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Psychological resilience during pandemic revealed

New study reveals mental health during COVID-19 was largely only affected in the short-term



Adults in England largely appeared to be psychologically resilient to developing depression or anxiety during the COVID-19 pandemic, new research has revealed.

The analysis of data from 16.5million people attending general practice and 41,000 respondents to a survey where people reported their symptoms over time, shows that while mental distress reported in the surveys increased in the short term during the first two waves of the pandemic, the numbers affected quickly returned to pre-pandemic levels.

In addition, the University of Manchester study showed that the pandemic appears to have changed the ways in which people manage their mental health and access mental health care. Although levels of mental distress went up in the surveys, the numbers of people seeking formal support from their GPs went down, and remained low by the end of 2021.

The study showed:

  • Overall, primary care presentations for depression or anxiety dropped during the first wave by 4.6 fewer monthly appointments per 1,000 patients and remained lower than expected up to the end of the study (December 2021).
  • Self-reported psychological distress in the survey data exceeded expected levels during the first and second waves by 37 per cent and 28 per cent respectively, returning towards expected levels during the third wave.
  • Women showed a larger drop in GP presentations compared to men following the pandemic, yet their mental health was more greatly affected.
  • Fewer people were started on medications used to treat depression or anxiety, such as antidepressants, however fewer people stopped using their treatment.

Senior author Dr Matthias Pierce, from The Centre for Women’s Mental Health at the University of Manchester, said: “Despite periods of distress during the pandemic, we did not find an enduring effect on anxiety and depression – common mental health problems which doctors regularly see patients for.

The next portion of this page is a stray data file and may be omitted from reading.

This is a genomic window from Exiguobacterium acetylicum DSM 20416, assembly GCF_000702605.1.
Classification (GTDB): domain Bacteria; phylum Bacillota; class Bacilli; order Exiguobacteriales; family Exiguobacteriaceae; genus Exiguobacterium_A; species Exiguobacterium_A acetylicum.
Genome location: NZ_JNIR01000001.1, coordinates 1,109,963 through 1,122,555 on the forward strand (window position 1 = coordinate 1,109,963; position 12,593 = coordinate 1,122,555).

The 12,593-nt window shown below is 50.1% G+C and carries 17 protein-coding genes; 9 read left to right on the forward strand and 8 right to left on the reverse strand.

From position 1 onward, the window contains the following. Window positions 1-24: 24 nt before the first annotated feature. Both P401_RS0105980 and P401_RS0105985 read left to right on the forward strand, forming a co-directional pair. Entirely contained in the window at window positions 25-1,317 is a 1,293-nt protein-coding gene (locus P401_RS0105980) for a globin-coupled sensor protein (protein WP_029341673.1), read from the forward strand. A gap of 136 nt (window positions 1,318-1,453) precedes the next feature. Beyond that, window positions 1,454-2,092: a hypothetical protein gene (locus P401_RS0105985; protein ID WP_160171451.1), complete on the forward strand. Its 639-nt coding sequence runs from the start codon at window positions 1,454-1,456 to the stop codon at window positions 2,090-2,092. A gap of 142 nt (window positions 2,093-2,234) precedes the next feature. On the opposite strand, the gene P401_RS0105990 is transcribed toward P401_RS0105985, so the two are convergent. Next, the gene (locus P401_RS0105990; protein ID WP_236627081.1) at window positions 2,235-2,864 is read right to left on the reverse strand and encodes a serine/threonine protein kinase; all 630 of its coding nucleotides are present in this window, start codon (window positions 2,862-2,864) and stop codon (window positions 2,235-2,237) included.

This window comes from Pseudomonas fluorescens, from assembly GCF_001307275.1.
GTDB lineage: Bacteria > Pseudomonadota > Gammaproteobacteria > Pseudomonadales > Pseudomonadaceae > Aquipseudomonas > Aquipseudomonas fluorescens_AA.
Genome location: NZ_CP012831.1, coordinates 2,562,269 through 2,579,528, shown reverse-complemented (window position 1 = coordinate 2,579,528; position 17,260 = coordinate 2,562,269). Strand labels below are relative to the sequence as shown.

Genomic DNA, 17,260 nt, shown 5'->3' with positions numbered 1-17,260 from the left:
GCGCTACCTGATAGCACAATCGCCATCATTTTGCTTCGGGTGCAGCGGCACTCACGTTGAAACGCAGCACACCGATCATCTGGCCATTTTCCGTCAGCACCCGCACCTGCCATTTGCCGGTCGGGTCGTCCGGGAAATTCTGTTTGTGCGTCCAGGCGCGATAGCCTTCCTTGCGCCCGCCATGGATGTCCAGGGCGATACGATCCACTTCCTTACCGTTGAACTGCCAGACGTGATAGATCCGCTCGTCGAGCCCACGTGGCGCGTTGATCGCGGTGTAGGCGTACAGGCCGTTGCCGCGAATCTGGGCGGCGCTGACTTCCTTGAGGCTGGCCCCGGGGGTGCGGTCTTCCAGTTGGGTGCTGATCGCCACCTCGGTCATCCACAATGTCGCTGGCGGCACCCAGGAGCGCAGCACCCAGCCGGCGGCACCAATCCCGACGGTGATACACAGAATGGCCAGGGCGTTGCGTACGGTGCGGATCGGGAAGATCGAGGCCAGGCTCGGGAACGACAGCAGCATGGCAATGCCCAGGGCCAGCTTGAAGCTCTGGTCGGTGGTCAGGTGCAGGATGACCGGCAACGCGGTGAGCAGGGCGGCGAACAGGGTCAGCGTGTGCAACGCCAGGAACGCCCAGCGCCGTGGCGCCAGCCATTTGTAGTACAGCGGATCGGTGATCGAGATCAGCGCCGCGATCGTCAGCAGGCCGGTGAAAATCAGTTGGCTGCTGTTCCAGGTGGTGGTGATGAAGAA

“But the fall in primary care presentations for anxiety or depression suggests that many people changed the way they used healthcare for mental distress, and there may be a shortfall between the number of people with anxiety or depression who need treatment but do not get it.

“However, more treatment does not necessarily translate into more people receiving the help they need. Common mental disorders may be better tackled by improving prevention measures and the quality of treatment. The pandemic can now provide a point of reflection in how treatment for these disorders is delivered.”

According to the authors, the pandemic was likely to have changed how anxiety and low mood is managed, with fewer people attending treatment for potentially milder and more transient mental health problems.

The team also found the decrease in primary care appointments for depression or anxiety was greater than decreases for other diseases, such as urinary tract infections, arthritis or diabetes.

The study drew upon data from the Clinical Practice Research Datalink (CPRD) and the UK Household Longitudinal Survey (UKHLS).

The researchers analysed monthly changes in presentations and prescribed medications for anxiety and depression, as well as self-reported psychological distress from January 2015 to December 2021.